While the Taliban are primarily drawn from the country's Pashtun ethnicity, which makes up the largest grouping in the country, they are not a majority.
If the Taliban is to secure its position in the country more effectively, it will need to bring in other ethnicities. To this end, the Taliban have been careful about appearing triumphant or coming across as if they will monopolise power in this wildly diverse country.
In an exclusive interview for TRT World, the Taliban spokesperson Suhail Shaheen said they are seeking to form an "inclusive government," adding that the "we do not believe or want a monopoly of power."
"We want Afghans of all ethnicities to be united and be a part of the government as now is the time to build Afghanistan after the foreign forces have left," added Shaheen.
His words are an indication that while the Taliban were victorious against the US occupation, its most significant challenge may well be bringing the country’s disparate minorities into a process where they will feel empowered and heard.
Reaching out to the International community
When the Taliban declared their Islamic Emirate in 1996, only three countries in the world recognised it, Pakistan, Saudi Arabia, and the United Arab Emirates (UAE).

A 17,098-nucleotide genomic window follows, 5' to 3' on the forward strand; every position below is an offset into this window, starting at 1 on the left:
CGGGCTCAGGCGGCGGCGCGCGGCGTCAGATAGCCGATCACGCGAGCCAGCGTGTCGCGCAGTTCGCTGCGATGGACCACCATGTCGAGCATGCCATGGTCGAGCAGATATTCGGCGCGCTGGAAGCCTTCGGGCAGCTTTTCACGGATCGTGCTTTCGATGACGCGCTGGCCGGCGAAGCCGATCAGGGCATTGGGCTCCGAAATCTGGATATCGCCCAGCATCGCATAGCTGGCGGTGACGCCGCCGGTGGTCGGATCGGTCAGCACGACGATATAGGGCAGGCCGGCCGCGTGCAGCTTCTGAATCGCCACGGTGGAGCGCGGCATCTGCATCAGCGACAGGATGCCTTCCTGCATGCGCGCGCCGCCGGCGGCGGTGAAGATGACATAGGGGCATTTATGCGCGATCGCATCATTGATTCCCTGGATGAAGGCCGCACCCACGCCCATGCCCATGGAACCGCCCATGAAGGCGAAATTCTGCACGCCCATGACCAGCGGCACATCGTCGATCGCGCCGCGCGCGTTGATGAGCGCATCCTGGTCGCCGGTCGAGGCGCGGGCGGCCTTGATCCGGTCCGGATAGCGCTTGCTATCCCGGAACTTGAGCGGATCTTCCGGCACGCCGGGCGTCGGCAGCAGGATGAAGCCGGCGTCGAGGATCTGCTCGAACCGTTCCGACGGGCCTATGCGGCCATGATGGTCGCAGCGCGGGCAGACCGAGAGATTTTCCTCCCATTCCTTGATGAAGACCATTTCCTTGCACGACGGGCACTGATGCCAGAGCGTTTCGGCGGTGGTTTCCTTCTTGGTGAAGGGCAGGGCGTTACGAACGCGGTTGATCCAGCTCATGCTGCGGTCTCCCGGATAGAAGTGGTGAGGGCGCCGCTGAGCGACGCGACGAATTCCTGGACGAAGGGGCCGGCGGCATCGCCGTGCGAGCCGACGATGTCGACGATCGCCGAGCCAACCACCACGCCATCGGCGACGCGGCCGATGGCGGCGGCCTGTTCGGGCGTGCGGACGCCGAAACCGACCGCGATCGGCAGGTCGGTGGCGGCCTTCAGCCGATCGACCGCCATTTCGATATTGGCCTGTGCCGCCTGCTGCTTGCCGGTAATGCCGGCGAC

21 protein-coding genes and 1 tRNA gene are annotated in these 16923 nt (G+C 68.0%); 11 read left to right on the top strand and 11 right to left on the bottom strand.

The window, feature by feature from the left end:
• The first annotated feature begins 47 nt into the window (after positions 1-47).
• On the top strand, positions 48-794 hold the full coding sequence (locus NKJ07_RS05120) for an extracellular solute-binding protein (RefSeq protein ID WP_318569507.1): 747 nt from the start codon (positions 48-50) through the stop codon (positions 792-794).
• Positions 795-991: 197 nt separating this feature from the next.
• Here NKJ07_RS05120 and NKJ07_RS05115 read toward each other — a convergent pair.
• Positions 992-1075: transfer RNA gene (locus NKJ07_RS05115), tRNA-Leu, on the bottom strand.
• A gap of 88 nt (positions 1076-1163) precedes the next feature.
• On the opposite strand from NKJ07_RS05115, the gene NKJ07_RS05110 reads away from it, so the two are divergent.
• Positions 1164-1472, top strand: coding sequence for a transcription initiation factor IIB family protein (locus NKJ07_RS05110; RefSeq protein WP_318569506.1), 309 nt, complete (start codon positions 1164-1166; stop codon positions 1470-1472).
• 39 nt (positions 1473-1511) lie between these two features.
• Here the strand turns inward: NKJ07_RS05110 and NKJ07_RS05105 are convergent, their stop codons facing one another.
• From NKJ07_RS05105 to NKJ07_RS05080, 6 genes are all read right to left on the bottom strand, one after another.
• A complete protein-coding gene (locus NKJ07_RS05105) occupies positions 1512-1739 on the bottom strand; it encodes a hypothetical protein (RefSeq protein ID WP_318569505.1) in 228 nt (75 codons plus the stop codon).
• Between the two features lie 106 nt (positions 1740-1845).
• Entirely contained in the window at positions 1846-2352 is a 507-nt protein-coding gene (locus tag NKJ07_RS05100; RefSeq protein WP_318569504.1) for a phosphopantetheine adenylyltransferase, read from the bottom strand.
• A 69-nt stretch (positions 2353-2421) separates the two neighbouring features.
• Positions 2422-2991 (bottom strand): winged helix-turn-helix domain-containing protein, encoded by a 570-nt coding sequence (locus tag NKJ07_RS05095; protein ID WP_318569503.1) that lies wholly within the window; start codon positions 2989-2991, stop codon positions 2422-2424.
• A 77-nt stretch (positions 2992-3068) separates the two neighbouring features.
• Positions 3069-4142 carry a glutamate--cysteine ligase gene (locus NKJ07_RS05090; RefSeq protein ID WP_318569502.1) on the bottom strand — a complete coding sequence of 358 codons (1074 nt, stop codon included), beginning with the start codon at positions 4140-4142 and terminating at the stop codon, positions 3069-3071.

However, following the US declaring their War on Terror and under growing pressure - Pakistan and the UAE rescinded their recognition.
Today, the Taliban control much more of the country than they did in their first attempt to rule the country and are buoyed as a result of defeating an occupying power. But as before, the group could struggle to have its government recognised by the international community.
During his press conference, Zabihullah Mujahid declared that from now on, "Afghanistan will be a narcotics-free country", however, he added, "it needs international assistance."
"The international community should help us so that we can have alternative crops," said Mujahid offering an olive branch.
With the opium trade already established as a global problem, any attempt to reduce that problem may require some form of cooperation with, or recognition of, the Taliban.
As an increasing number of Afghan refugees make their way towards Europe, it could further radicalise politics. A new Taliban administration may ultimately need to become a partner if it's to stop refugee flows that could destabilise other countries.